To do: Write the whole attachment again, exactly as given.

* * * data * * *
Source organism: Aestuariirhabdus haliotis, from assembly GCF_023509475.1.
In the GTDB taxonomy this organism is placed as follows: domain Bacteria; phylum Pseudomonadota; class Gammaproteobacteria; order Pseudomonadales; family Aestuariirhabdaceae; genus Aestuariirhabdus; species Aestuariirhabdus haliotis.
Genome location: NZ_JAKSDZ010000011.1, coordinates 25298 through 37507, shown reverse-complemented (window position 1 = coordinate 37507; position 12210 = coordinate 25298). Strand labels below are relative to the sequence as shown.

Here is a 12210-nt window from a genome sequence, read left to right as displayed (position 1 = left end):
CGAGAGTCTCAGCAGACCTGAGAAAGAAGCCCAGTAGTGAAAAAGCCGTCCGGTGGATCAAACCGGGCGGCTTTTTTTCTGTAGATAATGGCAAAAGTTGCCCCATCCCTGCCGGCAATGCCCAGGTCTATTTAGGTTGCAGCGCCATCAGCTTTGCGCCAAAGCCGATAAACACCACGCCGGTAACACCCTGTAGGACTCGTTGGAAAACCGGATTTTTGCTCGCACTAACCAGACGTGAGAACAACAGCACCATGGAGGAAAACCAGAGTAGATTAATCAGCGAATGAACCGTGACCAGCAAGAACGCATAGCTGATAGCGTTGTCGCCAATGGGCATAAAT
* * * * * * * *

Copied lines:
Source organism: Aestuariirhabdus haliotis, from assembly GCF_023509475.1.
In the GTDB taxonomy this organism is placed as follows: domain Bacteria; phylum Pseudomonadota; class Gammaproteobacteria; order Pseudomonadales; family Aestuariirhabdaceae; genus Aestuariirhabdus; species Aestuariirhabdus haliotis.
Genome location: NZ_JAKSDZ010000011.1, coordinates 25298 through 37507, shown reverse-complemented (window position 1 = coordinate 37507; position 12210 = coordinate 25298). Strand labels below are relative to the sequence as shown.

Here is a 12210-nt window from a genome sequence, read left to right as displayed (position 1 = left end):
CGAGAGTCTCAGCAGACCTGAGAAAGAAGCCCAGTAGTGAAAAAGCCGTCCGGTGGATCAAACCGGGCGGCTTTTTTTCTGTAGATAATGGCAAAAGTTGCCCCATCCCTGCCGGCAATGCCCAGGTCTATTTAGGTTGCAGCGCCATCAGCTTTGCGCCAAAGCCGATAAACACCACGCCGGTAACACCCTGTAGGACTCGTTGGAAAACCGGATTTTTGCTCGCACTAACCAGACGTGAGAACAACAGCACCATGGAGGAAAACCAGAGTAGATTAATCAGCGAATGAACCGTGACCAGCAAGAACGCATAGCTGATAGCGTTGTCGCCAATGGGCATAAAT